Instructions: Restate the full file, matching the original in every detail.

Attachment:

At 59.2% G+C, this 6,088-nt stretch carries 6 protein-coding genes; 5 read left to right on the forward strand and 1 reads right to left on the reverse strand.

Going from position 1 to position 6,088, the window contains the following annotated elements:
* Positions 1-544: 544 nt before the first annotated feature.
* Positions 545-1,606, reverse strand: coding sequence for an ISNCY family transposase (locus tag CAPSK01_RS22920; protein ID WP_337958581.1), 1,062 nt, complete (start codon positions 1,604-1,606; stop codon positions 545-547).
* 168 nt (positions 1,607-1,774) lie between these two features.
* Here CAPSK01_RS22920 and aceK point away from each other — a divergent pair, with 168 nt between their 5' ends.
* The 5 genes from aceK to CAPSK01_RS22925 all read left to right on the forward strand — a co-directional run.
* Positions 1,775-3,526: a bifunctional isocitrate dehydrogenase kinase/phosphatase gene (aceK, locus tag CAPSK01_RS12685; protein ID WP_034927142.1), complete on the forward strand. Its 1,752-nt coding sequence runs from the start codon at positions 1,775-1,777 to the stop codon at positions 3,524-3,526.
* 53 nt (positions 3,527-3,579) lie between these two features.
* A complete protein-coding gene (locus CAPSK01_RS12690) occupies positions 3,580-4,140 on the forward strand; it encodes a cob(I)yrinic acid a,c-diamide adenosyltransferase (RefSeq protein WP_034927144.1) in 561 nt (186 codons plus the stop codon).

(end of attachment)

At 59.2% G+C, this 6,088-nt stretch carries 6 protein-coding genes; 5 read left to right on the forward strand and 1 reads right to left on the reverse strand.

Going from position 1 to position 6,088, the window contains the following annotated elements:
* Positions 1-544: 544 nt before the first annotated feature.
* Positions 545-1,606, reverse strand: coding sequence for an ISNCY family transposase (locus tag CAPSK01_RS22920; protein ID WP_337958581.1), 1,062 nt, complete (start codon positions 1,604-1,606; stop codon positions 545-547).
* 168 nt (positions 1,607-1,774) lie between these two features.
* Here CAPSK01_RS22920 and aceK point away from each other — a divergent pair, with 168 nt between their 5' ends.
* The 5 genes from aceK to CAPSK01_RS22925 all read left to right on the forward strand — a co-directional run.
* Positions 1,775-3,526: a bifunctional isocitrate dehydrogenase kinase/phosphatase gene (aceK, locus tag CAPSK01_RS12685; protein ID WP_034927142.1), complete on the forward strand. Its 1,752-nt coding sequence runs from the start codon at positions 1,775-1,777 to the stop codon at positions 3,524-3,526.
* 53 nt (positions 3,527-3,579) lie between these two features.
* A complete protein-coding gene (locus CAPSK01_RS12690) occupies positions 3,580-4,140 on the forward strand; it encodes a cob(I)yrinic acid a,c-diamide adenosyltransferase (RefSeq protein WP_034927144.1) in 561 nt (186 codons plus the stop codon).